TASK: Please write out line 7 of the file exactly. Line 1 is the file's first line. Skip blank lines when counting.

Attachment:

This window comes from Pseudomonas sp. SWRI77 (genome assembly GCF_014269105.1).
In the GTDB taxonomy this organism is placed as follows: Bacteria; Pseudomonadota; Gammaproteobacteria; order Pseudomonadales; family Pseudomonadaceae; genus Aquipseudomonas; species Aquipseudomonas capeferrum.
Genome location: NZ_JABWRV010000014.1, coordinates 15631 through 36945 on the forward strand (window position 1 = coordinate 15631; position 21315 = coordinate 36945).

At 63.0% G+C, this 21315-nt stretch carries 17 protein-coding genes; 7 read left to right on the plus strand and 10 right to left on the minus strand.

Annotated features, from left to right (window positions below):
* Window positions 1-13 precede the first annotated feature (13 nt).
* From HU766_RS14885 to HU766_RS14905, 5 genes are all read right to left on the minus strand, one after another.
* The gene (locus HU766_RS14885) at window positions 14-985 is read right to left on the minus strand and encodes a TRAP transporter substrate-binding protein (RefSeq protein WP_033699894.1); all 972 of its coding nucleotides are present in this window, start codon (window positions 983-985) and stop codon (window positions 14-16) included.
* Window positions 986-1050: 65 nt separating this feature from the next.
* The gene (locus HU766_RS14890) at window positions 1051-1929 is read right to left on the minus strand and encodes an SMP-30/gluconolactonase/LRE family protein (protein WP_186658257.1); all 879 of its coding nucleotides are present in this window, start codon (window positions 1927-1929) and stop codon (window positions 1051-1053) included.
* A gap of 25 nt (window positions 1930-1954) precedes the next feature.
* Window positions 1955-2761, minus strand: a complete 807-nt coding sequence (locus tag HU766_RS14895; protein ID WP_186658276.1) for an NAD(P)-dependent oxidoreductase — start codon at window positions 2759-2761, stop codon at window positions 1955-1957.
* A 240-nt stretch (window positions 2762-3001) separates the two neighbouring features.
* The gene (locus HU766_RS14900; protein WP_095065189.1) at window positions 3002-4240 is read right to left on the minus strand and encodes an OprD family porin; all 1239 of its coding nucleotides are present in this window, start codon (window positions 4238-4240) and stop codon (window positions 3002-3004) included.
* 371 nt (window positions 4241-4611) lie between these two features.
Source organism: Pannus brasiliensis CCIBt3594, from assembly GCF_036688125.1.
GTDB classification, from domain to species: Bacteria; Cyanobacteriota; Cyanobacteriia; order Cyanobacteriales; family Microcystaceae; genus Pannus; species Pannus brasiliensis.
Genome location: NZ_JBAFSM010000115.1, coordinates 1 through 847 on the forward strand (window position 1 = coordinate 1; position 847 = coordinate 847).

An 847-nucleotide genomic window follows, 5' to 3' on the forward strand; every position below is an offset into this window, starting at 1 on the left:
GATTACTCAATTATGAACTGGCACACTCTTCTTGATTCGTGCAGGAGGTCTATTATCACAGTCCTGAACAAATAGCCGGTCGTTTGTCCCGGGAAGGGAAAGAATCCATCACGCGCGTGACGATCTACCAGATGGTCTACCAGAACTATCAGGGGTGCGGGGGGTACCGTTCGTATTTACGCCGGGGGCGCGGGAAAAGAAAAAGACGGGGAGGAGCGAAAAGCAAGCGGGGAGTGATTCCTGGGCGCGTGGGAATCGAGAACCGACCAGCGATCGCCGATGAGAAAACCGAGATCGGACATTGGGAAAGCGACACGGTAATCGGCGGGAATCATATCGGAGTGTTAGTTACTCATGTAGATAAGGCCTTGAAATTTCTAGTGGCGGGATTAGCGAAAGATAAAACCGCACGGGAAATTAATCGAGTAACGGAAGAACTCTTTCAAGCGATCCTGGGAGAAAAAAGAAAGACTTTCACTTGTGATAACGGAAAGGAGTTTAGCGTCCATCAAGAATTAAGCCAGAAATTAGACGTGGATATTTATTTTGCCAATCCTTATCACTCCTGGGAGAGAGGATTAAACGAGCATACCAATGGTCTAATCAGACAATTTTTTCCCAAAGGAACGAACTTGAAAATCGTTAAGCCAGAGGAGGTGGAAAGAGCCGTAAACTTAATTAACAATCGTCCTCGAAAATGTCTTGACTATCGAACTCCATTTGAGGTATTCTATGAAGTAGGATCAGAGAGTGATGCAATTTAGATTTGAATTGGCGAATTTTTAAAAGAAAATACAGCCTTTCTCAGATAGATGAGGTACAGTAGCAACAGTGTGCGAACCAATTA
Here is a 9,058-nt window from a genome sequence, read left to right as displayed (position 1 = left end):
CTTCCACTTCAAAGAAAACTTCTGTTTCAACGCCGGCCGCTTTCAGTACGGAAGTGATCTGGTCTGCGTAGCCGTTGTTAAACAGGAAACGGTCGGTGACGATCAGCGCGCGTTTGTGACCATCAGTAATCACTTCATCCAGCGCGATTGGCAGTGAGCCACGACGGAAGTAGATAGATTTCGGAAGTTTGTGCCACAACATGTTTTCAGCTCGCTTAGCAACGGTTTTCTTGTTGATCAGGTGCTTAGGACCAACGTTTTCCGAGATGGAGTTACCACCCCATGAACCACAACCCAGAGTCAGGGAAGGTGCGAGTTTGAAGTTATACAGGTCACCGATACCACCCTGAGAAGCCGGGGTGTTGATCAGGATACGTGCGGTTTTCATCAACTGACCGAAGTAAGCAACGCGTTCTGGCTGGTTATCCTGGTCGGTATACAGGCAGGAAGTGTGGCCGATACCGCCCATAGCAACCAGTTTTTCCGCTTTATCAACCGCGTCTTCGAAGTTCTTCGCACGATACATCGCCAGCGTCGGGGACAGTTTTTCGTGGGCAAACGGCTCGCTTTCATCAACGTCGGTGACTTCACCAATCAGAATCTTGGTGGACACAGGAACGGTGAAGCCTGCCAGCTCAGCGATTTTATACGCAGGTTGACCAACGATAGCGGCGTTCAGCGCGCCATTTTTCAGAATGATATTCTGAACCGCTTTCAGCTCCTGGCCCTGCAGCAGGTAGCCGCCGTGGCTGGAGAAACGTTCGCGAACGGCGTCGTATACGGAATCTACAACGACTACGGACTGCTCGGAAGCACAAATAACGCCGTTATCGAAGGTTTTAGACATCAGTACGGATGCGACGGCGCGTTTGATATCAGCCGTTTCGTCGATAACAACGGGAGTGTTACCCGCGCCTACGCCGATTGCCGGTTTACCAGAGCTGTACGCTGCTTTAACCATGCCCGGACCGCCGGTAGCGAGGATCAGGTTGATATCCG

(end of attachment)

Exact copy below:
* From HU766_RS14885 to HU766_RS14905, 5 genes are all read right to left on the minus strand, one after another.